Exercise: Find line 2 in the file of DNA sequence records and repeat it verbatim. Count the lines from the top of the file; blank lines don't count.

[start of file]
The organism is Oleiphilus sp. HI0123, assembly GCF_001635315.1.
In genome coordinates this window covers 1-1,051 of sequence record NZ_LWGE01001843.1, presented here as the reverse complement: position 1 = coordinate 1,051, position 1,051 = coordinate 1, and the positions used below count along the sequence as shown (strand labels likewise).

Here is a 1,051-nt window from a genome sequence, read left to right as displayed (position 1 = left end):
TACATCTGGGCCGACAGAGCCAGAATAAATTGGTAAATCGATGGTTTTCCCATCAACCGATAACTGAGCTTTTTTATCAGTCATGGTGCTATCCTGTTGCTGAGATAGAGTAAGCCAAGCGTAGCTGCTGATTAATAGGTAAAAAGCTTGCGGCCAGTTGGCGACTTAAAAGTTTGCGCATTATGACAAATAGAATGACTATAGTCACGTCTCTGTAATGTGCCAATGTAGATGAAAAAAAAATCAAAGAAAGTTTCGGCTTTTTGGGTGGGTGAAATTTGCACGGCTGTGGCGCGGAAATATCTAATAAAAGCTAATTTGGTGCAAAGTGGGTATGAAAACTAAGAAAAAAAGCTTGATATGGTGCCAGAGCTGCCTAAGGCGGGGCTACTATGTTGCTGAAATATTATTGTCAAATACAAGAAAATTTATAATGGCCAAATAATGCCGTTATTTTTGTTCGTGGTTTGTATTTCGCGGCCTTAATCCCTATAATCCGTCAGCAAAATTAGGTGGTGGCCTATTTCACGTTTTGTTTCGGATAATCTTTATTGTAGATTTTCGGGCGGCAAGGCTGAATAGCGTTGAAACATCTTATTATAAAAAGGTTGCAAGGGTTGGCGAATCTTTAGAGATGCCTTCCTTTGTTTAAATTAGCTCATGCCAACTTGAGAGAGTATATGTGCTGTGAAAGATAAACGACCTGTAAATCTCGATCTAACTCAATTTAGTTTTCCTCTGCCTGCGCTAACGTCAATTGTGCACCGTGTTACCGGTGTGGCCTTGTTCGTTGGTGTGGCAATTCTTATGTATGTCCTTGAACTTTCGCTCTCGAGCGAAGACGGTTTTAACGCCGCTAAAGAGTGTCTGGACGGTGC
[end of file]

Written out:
In genome coordinates this window covers 1-1,051 of sequence record NZ_LWGE01001843.1, presented here as the reverse complement: position 1 = coordinate 1,051, position 1,051 = coordinate 1, and the positions used below count along the sequence as shown (strand labels likewise).